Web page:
Article by: Noemi Castelvetro
Translated by: Anna Benedetto
A diaristic voiceover adornes a steady stream of moving images: Ne croyez surtout pas que je hurle, in English “Just don’t think I’ll scream”, belongs to the cinematic trend of “spoken” films, in which the writer-director combines powerful images with meaningful words. Switching between personal stories and digressions, the director reveals some autobiographical events and private thoughts that led him to an almost self-destructive “addiction to cinema” from April to October 2016. During this short amount of time, he watched nearly 400 films, whose brief clips pieced together form the unique visual feature of the movie.
From breaking-up with his boyfriend, who lived with him in a remote village in Alsace, to reconciling with his dying father, from the holidays in Portugal to the description of the terrorist attacks in France, from the relocation in Paris to the socio-political issues in Europe, Beauvais tells stories that revolve around loneliness, existential doubts and total powerlessness towards a sense of an ever-growing oblivion. As a result, he develops a form of social autism that had him resort to the only solution he found: the cinematic bulimia.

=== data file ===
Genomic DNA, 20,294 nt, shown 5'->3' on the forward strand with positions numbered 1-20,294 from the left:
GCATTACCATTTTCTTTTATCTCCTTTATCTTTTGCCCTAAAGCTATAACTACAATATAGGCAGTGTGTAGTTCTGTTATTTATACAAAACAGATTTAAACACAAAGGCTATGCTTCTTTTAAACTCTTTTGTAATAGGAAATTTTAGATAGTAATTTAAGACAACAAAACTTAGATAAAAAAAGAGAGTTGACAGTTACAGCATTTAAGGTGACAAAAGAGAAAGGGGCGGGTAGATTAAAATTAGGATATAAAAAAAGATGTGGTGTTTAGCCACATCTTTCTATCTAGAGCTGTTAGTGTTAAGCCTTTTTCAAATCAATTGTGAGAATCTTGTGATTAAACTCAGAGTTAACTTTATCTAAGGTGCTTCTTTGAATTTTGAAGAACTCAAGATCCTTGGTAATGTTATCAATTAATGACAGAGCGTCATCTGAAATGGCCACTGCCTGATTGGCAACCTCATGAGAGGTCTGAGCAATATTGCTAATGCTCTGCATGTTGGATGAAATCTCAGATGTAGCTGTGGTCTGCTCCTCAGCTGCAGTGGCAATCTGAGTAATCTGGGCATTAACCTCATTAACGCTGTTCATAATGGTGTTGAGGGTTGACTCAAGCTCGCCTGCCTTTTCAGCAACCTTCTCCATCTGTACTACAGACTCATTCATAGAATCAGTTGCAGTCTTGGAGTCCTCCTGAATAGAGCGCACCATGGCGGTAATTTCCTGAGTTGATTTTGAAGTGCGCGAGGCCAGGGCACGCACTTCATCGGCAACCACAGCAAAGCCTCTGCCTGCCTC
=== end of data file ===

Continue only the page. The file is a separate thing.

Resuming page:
The screening of Just don’t think I’ll scream is introduced by the short film Six Portraits of Pain directed by Portuguese Teresa Villaverde, once again at the Torino Film Festival after Colo shown at the 35th edition of Onde section. It is an experimental piece of work based on the namesake musical composition by António Pinho Vargas.
The main purpose of this film is to free the cinema industry from its financial and entertaining constraints in order to evoke its imaginative power and artistic value. No special effects are needed; Villaverde’s aesthetic is soaked in primordial sensitivity that perfectly depicts the painful events of our time. The images go hand in hand with the rhythm of the seemingly restless music that however manages to lead the audience through a mysterious dimension, in which one cannot only rely on the eyesight and, as the director said, you will fall in a state of “trance”.